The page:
St. John's wort suspended in oil
image by Photo: Armin Hanisch, stock.xchng
St. John's wort, cultivated primarily for medicinal purposes, can also be grown as an ornamental herb with charming yellow flowers. St. John's wort is very easy to grow. It will do well in full sun, partial sun, or shade. Although it does better in light, moist soils, it will also do well in sandier or coarser soils. St. John's wort is a perennial, but to be sure it takes well in your garden, it is best to start new plants indoors.
Fill small peat starting pots with potting soil after your area's last frost. Plant three or four seeds less than 2 cm deep per pot to ensure proper germination.
Water the freshly planted seeds and place the starting pots in a dark, warm place until they sprout. Make sure the soil remains moist. Check the moisture in the pots daily and add just enough water to keep the soil moist.
Bring the seedlings out when at least two leaves are visible. Place the seedlings in an indoor sunny place for a couple of hours. Increase the levels of sun by around an hour a day until the seedlings are accustomed to full sun.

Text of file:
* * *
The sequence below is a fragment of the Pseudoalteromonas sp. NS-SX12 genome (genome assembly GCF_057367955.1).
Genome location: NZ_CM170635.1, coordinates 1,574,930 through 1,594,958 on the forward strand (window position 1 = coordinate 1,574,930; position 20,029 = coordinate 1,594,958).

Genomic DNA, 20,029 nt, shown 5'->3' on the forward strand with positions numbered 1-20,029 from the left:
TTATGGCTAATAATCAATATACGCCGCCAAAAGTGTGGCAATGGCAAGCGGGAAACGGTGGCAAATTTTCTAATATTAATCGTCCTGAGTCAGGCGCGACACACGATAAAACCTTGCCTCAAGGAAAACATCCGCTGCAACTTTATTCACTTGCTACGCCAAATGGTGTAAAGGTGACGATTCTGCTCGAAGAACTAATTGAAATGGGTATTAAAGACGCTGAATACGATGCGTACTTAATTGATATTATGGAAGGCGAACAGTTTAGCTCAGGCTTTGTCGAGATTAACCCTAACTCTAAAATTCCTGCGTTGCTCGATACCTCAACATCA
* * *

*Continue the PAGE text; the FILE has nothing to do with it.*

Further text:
Transplant the seedlings outside when they are around 2 inches tall. Because they are in peat pots, planting them is as simple as digging small holes just larger than the peat pots and dropping each pot in a hole. Cover each peat pot with dirt and press it down firmly around the base of the plant.
After planting, fertilize with a teaspoon or two of compost, fish meal or other balanced organic fertilizer to ensure optimal growth. St. John's Wort does well with no further fertilization.